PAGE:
Toby Tate of Kensington has "fooled with words" and written or played music for about 28 years. This week he is experiencing the luxury of seeing his literary and musical ideas fuse in a theater piece titled "Foolsplay" at Montgomery College in Rockville.
Tate's combination of original jazz, ballads, blues, farcical text and modern and jazz dance is billed as a "nightmare circus." It chronicles a bizarre day in the lives of six circus people who personify tarot-card characters.
The most sinister of these is Jack, a villainous moutebank (snake oil salesman), portrayed by singer-actor Henry Burroughs. Gary Miller's eerie, high-pitched voice in his role as Bobo, the classic starry-eyed and white-faced clown, seems to gnaw at the audience.
Rose, the tattoo lady, provides some of the roughest language and earthiest dance routines in the show. Were nightclub artist Laura Caanan to repeat her role in a film, it definitely would earn an X rating.
Paul Klingenberg's performance as a tramp clown whose adventures range from problems with drink to being the butt of teasing to much more dire fates comes closest to rescuing the lusty jazz musical from its plotlessness.
Two characters have a special relationship to composer Tate. Lila, a scantily clad "kootch" dancer, is played by Tate's 25-year-old daughter, Valerie. The role of the all-important fortuneteller, Maya, is beautifully sung by his wife, Myra.
As the show's producer and Toby Tate's partner in their Kensington music studio, Myra professes to have learned to "beg, borrow and steal" in order to get the show performed. Since "Foolsplay" is an independent production, the Tates had to meet hundreds of dollars in expenses by themselves.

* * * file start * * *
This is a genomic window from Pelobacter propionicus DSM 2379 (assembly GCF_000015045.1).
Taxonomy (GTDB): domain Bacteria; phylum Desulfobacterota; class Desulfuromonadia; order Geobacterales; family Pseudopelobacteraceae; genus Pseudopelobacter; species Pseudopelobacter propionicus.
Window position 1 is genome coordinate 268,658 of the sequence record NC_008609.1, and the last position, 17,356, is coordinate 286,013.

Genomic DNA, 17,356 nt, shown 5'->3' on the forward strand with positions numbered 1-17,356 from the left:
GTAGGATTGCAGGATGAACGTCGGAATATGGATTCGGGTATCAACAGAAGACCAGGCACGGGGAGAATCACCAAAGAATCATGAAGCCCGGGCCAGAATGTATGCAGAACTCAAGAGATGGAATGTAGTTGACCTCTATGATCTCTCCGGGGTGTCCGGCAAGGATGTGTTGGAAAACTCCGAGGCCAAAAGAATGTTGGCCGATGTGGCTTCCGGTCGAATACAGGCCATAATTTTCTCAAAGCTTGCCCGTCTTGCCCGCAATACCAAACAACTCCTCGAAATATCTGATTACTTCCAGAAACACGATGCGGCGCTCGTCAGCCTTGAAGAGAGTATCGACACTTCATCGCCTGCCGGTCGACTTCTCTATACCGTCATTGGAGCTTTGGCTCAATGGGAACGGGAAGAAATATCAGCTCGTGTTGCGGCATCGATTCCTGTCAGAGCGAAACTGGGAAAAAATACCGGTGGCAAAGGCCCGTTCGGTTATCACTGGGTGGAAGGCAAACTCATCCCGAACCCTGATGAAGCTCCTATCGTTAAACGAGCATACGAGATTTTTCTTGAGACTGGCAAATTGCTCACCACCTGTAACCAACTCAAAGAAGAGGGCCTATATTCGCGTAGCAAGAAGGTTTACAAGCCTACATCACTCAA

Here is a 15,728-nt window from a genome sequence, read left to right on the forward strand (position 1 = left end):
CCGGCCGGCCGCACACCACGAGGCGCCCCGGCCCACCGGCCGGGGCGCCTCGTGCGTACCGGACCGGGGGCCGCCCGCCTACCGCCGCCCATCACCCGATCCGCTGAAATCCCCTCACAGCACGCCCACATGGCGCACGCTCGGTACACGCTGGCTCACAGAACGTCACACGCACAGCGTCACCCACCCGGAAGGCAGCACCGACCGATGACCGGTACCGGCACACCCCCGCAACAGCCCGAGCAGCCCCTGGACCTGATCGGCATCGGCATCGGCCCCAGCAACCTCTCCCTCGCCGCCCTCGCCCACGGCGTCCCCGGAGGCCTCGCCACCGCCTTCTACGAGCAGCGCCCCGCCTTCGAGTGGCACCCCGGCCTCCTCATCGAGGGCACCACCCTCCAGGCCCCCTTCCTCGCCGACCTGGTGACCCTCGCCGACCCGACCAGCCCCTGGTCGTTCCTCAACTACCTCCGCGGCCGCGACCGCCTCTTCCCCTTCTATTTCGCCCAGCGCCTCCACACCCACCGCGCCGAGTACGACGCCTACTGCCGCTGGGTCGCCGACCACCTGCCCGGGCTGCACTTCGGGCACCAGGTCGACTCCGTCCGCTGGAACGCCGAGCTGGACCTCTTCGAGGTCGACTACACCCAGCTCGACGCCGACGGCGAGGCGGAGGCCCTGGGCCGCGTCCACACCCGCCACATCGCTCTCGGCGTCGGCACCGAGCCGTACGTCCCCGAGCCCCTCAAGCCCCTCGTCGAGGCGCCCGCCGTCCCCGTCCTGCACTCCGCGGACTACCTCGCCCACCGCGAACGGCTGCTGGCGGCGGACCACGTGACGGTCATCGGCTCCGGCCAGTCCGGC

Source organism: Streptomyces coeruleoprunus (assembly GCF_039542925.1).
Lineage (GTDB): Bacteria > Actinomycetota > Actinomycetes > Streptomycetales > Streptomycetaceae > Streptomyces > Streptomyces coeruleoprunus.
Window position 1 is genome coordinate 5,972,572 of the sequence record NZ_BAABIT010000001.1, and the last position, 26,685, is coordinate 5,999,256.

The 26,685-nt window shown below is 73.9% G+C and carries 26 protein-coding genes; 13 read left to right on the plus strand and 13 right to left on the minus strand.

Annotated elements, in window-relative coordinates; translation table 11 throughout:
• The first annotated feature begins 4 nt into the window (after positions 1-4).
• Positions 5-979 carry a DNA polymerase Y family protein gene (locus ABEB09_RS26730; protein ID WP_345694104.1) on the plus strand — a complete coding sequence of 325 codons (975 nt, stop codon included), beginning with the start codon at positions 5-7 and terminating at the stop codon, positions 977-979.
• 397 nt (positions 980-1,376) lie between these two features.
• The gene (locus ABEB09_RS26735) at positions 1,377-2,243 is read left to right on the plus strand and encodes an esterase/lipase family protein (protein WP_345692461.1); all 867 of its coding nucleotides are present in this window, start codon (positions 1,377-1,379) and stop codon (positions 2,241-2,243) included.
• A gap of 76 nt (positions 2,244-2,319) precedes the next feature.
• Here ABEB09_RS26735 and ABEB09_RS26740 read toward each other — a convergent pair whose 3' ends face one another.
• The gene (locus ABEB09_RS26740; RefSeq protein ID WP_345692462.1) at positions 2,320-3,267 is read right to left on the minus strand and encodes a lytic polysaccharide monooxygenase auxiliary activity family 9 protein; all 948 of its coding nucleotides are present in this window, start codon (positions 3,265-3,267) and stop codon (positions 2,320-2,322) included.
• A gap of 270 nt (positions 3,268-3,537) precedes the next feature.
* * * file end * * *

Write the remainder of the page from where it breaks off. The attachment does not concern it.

According to the Tates, one dilemma faced by anyone creating a new production is finding an adequate location for set-building. The Round House Theater in Silver Spring provided them with space.
In addition, the Folger Shakespeare Theater offered a stage manager and New Playwrights' Theater lent costumes, makeup and technical staff. That such established groups as these would so generously share their resources, the Tates say, is proof that the professional theater community "hangs together."
Peter Zakutansky of New Playwrights' designed the costumes and makeup to mesh with the cynical lyrics and often-frightening music. The characters grow more grotesque with each act as the theme, "Fools, if left unchecked, become demons," develops.
Tate's theme is heavily philosophical, with word-playing that lies somewhere between the classical delivery of Shakespeare and the inside-out lines of modern playwright Tom Stoppard.
The musical and dance-movement patch work of over 30 numbers reflects Tates's wide-ranging knowledge of jazz.
The dancing, which at times creates as macabre an effect as the music, is the product of accomplished choreographer Sally Nash's response to these two hours of absurd theater. A piano, bass and drums are the only accompaniment.
What makes Tate's project so worthwhile is the amount of familial devotion, time and talent involved in the staging of "Foolsplay." Tate himself spent four years cutting it to a presentable length.
But because "Foolsplay" has no revealed purpose, it fails even as a parody of television's "Saturday Night Live."
New works need constantly to be reworked and even previewed in order that those involved might discover what the audience will laugh at and what it will not laugh at or understand. "Foolsplay" is going through similar birth pangs.
To illustrate two different reactions to the production, one member of the audience at one of the first performances, Sept. 7, was overheard to say, "These characters really grow on you."
"Yeah," his companion responded, "like warts."
Because of its explicit subject matter and language, "Foolsplay" is strictly for adults. Those interested in making their own judgments about the success or lack of success of this local author-composer's staged dream can do so at the Campus Center Theater, Montgomery College, Rockville, this Friday, Saturday or Sunday at 8 p.m. For directions and ticket information, call Myra Tate, 949-3414.